Wendall Williams exhaled deeply and shook off his arms.
The NFL hopeful was trying to shake off the goose bumps from hearing what he had just run at the NFL regional combine in Minneapolis on Saturday.
A receiver and kick returner from the tiny University of the Cumberlands in Kentucky, Williams ran a blazing 4.19 seconds in the 40-yard dash. The mark set a record for the NFL regional combines and would have broken the record set by Chris Johnson at the annual scouting combine in Indianapolis.
"That's kind of surreal," Williams said. "It's actually giving me a little bit of jitters right now.
NFL teams might get their own jitters when they hear of Williams' speed and athleticism.
Williams' time of 4.19 seconds was the hand time, which is the official time sent to teams when they are provided information of the regional combine, one of five such events this year. Williams was clocked at 4.32 seconds by laser timing.
He also recorded a 45-inch vertical jump, the best of the day from any of the athletes competing at the regional combine held at the indoor practice facility of the Minnesota Vikings.
Matt Birk, former Super Bowl center and now the NFL's director of football development, was in attendance.
"Guy was absolutely flying," Birk tweeted.
Johnson's 4.24-second time has been held in lore, and lasted since he was coming out of East Carolina in 2008 and was a first-round draft pick of the Tennessee Titans. The fastest time at the combine in Indianapolis this year was 4.31 seconds by Georgia running back Keith Marshall.
The athleticism has been displayed before.
Williams was the NAIA national champion in the long jump and was fourth in the country in the 100 and 200 meters in the spring.
"To be honest, I feel like I can get more explosive," Williams said Saturday. "It's something I have been working on these past two months is me getting to be more explosive."
Williams trained at InFocus in Indianapolis to prepare for Saturday's regional combine. He's also hoping to prove he's more than an athlete.
Williams was named an All-American kick returner by the American Football Coaches Association this past season. He had a 32.4-yard kickoff return average and scored three touchdowns, including two in one game on 287 return yards. He had 141 yards on six punt returns, a 23.5-yard average.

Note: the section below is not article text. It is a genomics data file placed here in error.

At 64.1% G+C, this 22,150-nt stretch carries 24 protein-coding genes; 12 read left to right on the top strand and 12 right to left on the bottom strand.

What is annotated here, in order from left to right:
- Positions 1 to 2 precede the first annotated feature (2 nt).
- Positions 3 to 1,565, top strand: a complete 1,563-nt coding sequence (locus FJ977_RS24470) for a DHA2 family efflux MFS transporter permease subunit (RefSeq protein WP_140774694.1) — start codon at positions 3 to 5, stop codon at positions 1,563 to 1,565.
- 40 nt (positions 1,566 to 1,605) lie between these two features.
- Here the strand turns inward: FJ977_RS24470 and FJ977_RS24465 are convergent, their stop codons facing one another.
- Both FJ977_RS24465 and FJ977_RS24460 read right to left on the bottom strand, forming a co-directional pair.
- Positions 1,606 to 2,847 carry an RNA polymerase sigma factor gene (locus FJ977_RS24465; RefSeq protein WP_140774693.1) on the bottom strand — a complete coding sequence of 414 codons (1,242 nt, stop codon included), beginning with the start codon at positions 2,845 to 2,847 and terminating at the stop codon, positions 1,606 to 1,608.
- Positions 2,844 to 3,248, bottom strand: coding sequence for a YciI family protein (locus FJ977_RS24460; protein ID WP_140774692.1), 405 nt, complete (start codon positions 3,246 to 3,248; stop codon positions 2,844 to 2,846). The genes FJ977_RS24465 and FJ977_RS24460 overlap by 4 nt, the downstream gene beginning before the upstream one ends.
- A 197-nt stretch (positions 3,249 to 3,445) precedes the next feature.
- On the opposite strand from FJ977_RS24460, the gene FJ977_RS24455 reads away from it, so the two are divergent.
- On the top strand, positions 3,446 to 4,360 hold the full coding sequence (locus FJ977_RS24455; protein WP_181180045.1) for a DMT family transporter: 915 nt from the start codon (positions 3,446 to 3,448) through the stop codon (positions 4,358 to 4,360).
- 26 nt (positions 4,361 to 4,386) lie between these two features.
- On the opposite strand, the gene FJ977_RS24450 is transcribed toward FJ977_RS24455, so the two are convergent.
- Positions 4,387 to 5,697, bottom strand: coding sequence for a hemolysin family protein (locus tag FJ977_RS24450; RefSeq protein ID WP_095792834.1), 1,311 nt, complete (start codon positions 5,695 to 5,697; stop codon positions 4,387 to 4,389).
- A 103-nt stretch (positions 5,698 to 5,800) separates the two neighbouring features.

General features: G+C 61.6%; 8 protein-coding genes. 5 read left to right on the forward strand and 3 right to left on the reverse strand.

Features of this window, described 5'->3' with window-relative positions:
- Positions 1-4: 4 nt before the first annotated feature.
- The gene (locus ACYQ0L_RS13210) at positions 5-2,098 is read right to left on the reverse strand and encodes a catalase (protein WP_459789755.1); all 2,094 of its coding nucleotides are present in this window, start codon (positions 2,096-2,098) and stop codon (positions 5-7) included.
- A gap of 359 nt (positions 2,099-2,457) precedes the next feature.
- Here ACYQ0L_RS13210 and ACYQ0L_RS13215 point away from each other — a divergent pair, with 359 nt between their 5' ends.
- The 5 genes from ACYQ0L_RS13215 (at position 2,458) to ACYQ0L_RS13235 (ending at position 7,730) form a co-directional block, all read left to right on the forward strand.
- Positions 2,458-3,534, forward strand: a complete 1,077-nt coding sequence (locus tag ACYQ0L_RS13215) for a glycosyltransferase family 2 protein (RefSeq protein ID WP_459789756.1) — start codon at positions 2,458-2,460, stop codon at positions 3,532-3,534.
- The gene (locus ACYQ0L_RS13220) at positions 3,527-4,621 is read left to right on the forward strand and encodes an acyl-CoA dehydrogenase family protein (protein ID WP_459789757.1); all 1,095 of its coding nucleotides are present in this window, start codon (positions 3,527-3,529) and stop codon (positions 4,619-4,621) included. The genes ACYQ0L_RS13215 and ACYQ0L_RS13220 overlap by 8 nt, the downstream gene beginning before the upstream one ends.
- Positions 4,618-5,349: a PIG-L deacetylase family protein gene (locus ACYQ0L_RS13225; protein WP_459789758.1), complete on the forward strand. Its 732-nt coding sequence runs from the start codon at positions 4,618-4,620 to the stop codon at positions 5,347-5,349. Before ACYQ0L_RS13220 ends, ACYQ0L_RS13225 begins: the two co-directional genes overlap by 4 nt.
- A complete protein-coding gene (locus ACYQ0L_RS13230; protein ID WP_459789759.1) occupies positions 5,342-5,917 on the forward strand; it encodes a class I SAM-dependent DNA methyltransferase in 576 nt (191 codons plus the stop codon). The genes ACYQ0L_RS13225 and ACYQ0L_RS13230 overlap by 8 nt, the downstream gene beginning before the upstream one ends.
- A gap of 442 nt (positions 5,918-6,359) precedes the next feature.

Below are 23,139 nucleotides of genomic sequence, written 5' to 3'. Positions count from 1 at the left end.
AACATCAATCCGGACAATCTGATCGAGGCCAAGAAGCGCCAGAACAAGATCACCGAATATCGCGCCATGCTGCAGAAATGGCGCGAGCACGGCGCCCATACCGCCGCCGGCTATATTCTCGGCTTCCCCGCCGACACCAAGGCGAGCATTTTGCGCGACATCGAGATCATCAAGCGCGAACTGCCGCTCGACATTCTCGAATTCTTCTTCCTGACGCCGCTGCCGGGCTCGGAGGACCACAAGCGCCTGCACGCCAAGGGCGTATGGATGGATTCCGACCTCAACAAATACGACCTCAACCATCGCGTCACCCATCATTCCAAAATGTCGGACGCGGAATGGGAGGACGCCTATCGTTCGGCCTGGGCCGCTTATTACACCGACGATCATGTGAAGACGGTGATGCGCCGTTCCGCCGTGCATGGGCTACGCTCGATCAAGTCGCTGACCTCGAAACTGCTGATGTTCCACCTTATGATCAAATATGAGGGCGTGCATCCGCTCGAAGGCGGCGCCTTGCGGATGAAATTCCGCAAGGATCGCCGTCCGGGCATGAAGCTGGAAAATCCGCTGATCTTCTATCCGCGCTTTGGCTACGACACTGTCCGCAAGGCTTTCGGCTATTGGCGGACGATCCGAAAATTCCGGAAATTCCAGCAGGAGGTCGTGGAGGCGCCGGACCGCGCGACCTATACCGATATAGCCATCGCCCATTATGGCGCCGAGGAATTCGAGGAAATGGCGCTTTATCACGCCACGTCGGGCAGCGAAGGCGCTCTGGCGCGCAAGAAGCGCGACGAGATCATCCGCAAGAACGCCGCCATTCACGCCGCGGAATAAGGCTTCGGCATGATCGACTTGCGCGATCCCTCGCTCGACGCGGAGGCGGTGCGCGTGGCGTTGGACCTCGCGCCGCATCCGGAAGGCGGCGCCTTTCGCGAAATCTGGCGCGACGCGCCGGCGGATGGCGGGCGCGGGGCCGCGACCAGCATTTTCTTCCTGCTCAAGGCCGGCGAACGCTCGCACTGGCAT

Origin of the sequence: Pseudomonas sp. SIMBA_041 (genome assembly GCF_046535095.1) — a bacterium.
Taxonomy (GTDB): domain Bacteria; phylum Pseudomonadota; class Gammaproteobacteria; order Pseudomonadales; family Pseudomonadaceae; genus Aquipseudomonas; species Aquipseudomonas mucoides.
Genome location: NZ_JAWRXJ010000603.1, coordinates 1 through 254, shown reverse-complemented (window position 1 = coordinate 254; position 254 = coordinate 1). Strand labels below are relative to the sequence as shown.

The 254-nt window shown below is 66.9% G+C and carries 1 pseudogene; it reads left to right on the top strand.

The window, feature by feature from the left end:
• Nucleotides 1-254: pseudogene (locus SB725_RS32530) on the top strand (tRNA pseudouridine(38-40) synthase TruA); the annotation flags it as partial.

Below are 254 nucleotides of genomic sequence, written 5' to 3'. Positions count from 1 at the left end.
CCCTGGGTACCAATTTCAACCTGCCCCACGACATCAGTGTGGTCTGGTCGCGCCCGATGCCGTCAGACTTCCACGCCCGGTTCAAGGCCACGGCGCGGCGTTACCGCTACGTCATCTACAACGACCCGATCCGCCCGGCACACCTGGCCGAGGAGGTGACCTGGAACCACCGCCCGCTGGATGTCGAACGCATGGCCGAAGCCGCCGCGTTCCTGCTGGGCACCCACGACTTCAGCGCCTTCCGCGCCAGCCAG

Offensively, Williams caught 15 passes for 457 yards, had 205 yards rushing and scored 11 more touchdowns.
"He looks really natural," said Toledo quarterback Phillip Ely, who was also competing Saturday. "He really explodes off that line and attacks the ball in the air. You can really tell that he's a baller."
Proving so to NFL teams is another thing.
Birk, who made the NFL from Harvard, knows a chance is all some athletes need. There are 103 players on current NFL rosters who participated in regional combines.
"Everybody's got a different path to the NFL," Birk said. "A lot of these guys get overlooked. There's only so many spots in Indy...his gives these guys a chance, any college football player who wants, the chance to showcase their skills, and it also helps out our clubs."
Williams knew he wouldn't get any invite to the combine in Indianapolis, so he concentrated on preparing for Saturday's regional combine. He called the training a full-time job. The work paid off when word of his record-breaking time started to circulate.
"Being from a small school, it's possible," Williams said. "If you have talent, they're going to find you. You've just got to put yourself in the right opportunity to get that chance."
For a moment, Williams wasn't sure he would have what it took Saturday to earn the attention.
He said he was aiming for a time around just under 4.3 seconds in the 40 but wasn't feeling his best when he was getting ready to run.
"Actually, when I got to the line to run my 40, my legs were pretty wobbly," Williams said. "I didn't expect that at all."
Likely, neither did any NFL teams until Williams got the opportunity on Saturday.